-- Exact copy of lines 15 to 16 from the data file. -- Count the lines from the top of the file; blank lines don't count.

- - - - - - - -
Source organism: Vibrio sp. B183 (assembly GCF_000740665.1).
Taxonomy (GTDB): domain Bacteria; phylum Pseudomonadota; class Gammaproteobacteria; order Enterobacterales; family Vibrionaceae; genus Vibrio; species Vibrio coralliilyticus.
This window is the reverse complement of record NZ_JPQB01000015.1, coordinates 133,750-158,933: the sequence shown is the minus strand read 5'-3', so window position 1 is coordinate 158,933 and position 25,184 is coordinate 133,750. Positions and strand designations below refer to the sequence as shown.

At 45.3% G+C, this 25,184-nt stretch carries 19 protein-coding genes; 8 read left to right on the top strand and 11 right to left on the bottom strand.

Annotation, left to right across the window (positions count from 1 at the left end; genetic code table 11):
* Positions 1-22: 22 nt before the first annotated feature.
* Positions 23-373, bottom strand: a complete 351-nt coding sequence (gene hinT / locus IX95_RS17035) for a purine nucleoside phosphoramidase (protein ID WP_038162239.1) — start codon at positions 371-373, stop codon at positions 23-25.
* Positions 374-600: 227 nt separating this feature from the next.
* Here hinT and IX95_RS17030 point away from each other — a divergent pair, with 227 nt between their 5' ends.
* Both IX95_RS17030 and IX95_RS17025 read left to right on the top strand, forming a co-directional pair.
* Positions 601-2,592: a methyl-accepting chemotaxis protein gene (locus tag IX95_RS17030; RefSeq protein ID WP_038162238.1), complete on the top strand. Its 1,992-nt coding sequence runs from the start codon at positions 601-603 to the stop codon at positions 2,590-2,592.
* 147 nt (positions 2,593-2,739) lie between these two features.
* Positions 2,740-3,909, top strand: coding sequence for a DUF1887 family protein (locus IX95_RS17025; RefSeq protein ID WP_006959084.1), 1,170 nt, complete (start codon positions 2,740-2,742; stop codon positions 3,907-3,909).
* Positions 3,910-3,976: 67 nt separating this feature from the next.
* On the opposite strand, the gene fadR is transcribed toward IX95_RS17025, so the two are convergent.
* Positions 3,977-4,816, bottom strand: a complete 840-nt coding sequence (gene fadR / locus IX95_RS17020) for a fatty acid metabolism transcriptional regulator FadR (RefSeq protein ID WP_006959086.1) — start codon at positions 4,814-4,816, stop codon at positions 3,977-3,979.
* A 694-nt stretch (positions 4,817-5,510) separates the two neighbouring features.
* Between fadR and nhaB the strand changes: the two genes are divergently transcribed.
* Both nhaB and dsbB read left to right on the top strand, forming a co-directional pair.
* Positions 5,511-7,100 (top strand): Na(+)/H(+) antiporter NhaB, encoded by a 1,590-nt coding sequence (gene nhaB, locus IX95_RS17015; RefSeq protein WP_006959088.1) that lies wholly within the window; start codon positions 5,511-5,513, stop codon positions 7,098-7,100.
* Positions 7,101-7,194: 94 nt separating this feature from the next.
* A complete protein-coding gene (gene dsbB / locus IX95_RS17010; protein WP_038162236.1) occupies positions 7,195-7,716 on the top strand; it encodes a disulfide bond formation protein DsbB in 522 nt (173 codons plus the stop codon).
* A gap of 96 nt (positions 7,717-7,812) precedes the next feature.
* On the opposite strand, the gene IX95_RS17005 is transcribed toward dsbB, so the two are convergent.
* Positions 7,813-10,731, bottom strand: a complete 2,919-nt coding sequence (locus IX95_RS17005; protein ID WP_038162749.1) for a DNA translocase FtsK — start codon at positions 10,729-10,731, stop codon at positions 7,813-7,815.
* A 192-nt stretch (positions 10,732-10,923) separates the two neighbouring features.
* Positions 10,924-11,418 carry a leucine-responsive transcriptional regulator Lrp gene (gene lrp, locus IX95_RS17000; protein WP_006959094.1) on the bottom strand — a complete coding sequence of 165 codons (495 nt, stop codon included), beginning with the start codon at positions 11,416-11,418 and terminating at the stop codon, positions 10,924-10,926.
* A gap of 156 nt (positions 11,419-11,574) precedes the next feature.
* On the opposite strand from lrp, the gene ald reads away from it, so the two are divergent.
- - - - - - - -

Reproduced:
* On the opposite strand, the gene fadR is transcribed toward IX95_RS17025, so the two are convergent.
* Positions 3,977-4,816, bottom strand: a complete 840-nt coding sequence (gene fadR / locus IX95_RS17020) for a fatty acid metabolism transcriptional regulator FadR (RefSeq protein ID WP_006959086.1) — start codon at positions 4,814-4,816, stop codon at positions 3,977-3,979.